TECHNOLOGY

What Jack Ma’s Collaborations Mean for the Philippine Fintech Scene

And how local fintech start-ups are reacting

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BY Melissa G. Bagamasbad - 05 Dec 2017

What Jack Ma’s Collaborations Mean for the Philippine Fintech Scene

PHOTO CREDIT: Getty Images

When Alibaba Group founder and executive chairman Jack Ma visited the Philippines last October, he made no qualms about expressing his company’s efforts to boost e-commerce in the country. After all, e-commerce only captured 0.5% of the total market in the Philippines last 2015, according to a Google Temasek study.

Last year, the Alibaba Group spent $1 billion to gain a controlling stake at Lazada, a Southeast Asian e-commerce platform with considerable presence in the Philippines. Last June, it was reported that Alibaba would invest an additional $1 billion to boost its stake to 83%.

Early this year, Alibaba subsidiary Ant Financial entered into a joint venture with Globe Telecom and the latter's parent company, Ayala Corporation, through a strategic investment in Globe's fintech arm Mynt.

What do these developments mean for the e-commerce scene in the Philippines?

These fintech start-up founders and analysts weigh in:  

Pushing for a cashless economy

Asim Haneef, founder and CEO of PaidUp, a mobile payments app that helps users shop for food, says Ma’s push for cashless transactions is a good development.

“He has a unique vision and insight as one of the world’s most successful e-commerce founders, and with all his travel and experience, if he feels the Philippines can be number one in the world, that’s really saying something,” says Haneef. “Cash is inherently a problem, and that’s something we see everyday…so his words on needing the Philippines to quickly become a cashless society are right on time — along with his warnings on the need to improve the speed of Internet — a factor holding all progress back.”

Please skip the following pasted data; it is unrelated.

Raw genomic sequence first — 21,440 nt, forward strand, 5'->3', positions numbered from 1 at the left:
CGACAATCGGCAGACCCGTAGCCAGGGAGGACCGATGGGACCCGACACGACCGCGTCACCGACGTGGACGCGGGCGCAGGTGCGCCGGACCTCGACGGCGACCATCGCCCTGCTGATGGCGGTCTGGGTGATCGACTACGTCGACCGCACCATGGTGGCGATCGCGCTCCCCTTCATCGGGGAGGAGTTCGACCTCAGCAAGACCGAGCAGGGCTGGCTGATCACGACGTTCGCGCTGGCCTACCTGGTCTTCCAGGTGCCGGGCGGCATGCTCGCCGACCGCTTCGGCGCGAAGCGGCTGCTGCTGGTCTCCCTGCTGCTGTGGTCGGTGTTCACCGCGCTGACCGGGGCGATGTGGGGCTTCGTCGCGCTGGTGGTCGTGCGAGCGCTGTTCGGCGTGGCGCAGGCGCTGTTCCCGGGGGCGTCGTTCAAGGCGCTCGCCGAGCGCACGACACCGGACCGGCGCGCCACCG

Mikko Perez, founder and CEO of Ayannah, a provider of digital commerce and online payments, says the Philippines cannot remain stuck in a cash economy and that the entry of a fintech unicorn such as Ant Financial should accelerate that change.

“I believe Ant Financial's collaboration with the Ayala-Globe Telecom group will spur the adoption of new and innovative digital payment technologies that are badly needed to increase financial inclusion.  87% of the population remains unbanked.  Only 1% of consumer transactions are digital,” Perez says.

Collaboration, not competition

Perez adds his company can work with new players such as Ant Financial or Mynt since Ayannah provides the full stack of digital financial services, from payments, to commerce, and as well as analytics.

Ray Refundo, founder and CEO of Qwikwire, a cross-border payment system for property developers, says mobile wallets will be affected by Ma’s collaborations in the Philippines. Because they will have an opportunity to work with Mynt, “It’s actually good for us,” he says.

Jonha Richman, investor at JJ Richman, says Jack Ma is first and foremost looking to help build the Asian region, which is why all the elements needed to ensure that e-commerce succeeds must be in place, including fast and reliable Internet and collaboration with telco companies.

“He’s in it for the long game and instead of crushing competitors, he prefers to work with the key players in the region,” she says.